4 Fringe Techniques Inspired by Zulu Beadwork
Inspired by Diane Fitzgerald
I was at Diane Fitzgerald’s studio recently. I’ve been there before—she’s a home girl (lives in Minneapolis, too), and we get together for lunch now and then. But this time my visit was a little different. This time I was bowled over by the sheer amount of Diane’s beadwork. I swear there was double the stuff than was there before. On stands…on the walls…in progress. And all of it beautiful, finely made, and intriguing in its design. Where in the heck does she find the time? Does she employ elves? The visit gave me the distinct sense that I should go home and either a) put my beading rear into high gear; or b) tidy up my studio and hold tightly onto my day job. Luckily, Diane is so enthusiastic about beading that she’d never want anyone to give up, so I’ve been doing my best to follow Route A.
I like Diane—she’s one of those beaders’ beaders. She’ll do things like scour flea market stands in London’s Piccadilly Square or a Moroccan souk to find samples of antique beadwork. Then she’ll bring the items home to figure out how they were made, sometimes dissecting a piece to unlock the mystery. Lucky for us, she often sits down and writes a book about her findings.
I was recently poring over one of her latest books called Zulu Inspired Beadwork and was struck by just how many ways there are to manipulate seed beads. With each turn of the page you discover a new way. And I’m not just talking the standards like peyote, brick, and square stitch. There are crazy stitches in this book that most people have never even seen, let alone tried. For that reason alone you should consider adding Zulu Inspired Beadwork to your library.
Fringe Turnaround Techniques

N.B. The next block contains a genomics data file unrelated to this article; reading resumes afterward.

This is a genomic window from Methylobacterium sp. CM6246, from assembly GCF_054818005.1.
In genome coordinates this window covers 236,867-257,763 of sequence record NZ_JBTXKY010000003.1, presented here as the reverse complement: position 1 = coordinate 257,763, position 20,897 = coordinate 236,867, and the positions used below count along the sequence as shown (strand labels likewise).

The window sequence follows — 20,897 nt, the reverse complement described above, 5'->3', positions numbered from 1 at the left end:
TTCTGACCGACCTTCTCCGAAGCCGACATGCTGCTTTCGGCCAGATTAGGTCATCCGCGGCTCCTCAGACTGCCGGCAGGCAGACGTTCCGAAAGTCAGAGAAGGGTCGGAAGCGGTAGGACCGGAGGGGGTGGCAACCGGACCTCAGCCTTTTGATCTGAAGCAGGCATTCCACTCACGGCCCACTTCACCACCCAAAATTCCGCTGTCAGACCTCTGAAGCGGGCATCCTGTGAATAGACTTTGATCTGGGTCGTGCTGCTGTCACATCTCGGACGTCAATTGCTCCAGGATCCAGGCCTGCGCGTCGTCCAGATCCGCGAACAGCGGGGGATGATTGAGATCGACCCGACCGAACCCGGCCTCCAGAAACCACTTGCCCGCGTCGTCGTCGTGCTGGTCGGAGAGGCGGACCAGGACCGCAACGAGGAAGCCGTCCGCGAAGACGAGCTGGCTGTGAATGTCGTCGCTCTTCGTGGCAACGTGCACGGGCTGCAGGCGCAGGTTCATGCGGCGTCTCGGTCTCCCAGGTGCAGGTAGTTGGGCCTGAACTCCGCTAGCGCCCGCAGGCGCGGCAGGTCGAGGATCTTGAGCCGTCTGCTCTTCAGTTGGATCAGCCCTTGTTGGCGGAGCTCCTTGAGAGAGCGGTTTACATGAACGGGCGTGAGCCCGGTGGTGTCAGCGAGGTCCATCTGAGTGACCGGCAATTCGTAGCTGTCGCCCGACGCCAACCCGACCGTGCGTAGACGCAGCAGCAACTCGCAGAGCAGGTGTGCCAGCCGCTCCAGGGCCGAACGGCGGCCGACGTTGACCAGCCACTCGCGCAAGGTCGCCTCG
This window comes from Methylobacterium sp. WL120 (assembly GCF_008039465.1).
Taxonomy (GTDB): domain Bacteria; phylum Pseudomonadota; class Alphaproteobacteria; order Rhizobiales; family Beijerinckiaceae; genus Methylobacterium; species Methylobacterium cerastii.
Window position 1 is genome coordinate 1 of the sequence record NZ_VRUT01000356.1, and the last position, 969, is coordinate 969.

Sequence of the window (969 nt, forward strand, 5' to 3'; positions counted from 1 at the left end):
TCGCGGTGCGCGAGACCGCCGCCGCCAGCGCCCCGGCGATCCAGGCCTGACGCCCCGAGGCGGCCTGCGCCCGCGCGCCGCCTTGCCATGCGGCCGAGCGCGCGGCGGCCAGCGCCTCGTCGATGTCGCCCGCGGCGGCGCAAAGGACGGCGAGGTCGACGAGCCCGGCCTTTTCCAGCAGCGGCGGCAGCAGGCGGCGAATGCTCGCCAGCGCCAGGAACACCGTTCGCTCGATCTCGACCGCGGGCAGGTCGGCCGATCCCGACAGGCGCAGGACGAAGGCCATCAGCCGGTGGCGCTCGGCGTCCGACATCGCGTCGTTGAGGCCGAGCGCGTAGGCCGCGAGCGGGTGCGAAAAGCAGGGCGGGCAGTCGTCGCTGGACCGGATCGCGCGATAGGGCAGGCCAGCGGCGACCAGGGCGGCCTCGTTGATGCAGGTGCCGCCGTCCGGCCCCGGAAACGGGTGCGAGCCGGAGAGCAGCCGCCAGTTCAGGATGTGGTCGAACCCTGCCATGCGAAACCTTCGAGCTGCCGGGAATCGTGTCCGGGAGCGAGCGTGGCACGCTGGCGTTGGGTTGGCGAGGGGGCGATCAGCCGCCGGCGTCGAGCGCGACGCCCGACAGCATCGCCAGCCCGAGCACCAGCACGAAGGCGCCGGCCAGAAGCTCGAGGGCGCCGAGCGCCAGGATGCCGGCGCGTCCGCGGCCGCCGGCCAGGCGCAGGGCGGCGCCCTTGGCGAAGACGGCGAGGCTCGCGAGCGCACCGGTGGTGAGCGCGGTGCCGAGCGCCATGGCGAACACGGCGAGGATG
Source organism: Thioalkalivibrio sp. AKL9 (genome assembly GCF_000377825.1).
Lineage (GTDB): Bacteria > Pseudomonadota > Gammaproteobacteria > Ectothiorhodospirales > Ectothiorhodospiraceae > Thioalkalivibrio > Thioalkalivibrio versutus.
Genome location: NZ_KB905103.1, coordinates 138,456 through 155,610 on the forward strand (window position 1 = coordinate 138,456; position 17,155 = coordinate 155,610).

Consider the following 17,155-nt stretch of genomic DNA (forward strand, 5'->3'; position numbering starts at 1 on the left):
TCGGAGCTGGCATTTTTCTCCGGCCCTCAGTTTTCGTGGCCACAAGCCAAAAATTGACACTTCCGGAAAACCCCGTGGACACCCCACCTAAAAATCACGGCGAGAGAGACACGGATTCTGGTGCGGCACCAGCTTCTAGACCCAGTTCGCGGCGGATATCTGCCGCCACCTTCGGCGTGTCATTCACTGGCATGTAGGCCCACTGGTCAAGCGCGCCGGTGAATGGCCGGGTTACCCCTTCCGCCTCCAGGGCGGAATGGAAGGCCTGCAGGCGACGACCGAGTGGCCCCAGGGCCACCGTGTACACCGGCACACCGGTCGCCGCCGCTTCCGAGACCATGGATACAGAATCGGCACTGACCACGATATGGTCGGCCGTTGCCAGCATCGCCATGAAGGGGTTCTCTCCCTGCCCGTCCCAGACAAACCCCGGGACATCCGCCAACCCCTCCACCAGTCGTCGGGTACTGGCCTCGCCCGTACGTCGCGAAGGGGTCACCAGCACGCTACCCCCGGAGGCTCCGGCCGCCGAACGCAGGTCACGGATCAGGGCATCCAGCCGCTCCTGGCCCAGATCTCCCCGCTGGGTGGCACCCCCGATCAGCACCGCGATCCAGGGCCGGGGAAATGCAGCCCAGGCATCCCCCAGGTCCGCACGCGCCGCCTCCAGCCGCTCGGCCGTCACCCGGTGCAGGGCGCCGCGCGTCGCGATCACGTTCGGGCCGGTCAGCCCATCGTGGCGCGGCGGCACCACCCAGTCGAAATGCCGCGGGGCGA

Paging through the book I realized how many Zulu techniques incorporate fringe not only for embellishment, but as part of the stitch’s structure. For example, one technique shows making a fringe at the start of every peyote-stitched row, which is a great way to hide the unsightly thread that shows at the edge of flat peyote stitch. This got me thinking about how some techniques like herringbone stitch, which involves tricky thread looping at each row’s turnaround to keep the thread hidden, might benefit from a little Zulu-style fringe action. Let me show you what I’m talking about:
Here’s the end of a first row of herringbone stitch. I could pass the thread up through the last bead added to step up to the next row, but that’s not very pro since the thread will show on the outside of the beads;
Or I can loop the thread between beads to make the turnaround, creating a flat edge with no thread showing;
OR, to be really cool, I could add a simple picot fringe instead of looping the thread;
Or how about an even more ornate fringe?
Now that I’m all hyped up on fringe turnarounds, maybe I’ll be able to bead as fast and furiously as Diane. A girl can dream.
Do you have some tips to share about fringed or other quick turnarounds for common off-loom stitches? Share them on the website!
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Jean Campbell writes about beading and life every Wednesday on Beading Daily. If you have comments or questions for Jean, please post them on the website. Thanks!